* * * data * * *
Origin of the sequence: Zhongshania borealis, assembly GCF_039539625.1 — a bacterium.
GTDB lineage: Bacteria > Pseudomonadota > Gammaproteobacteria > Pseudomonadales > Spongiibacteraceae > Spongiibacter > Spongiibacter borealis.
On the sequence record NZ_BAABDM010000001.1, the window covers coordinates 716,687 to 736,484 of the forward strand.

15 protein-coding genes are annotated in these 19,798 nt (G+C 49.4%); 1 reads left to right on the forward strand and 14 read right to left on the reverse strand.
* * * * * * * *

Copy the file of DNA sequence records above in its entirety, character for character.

Origin of the sequence: Zhongshania borealis, assembly GCF_039539625.1 — a bacterium.
GTDB lineage: Bacteria > Pseudomonadota > Gammaproteobacteria > Pseudomonadales > Spongiibacteraceae > Spongiibacter > Spongiibacter borealis.
On the sequence record NZ_BAABDM010000001.1, the window covers coordinates 716,687 to 736,484 of the forward strand.

15 protein-coding genes are annotated in these 19,798 nt (G+C 49.4%); 1 reads left to right on the forward strand and 14 read right to left on the reverse strand.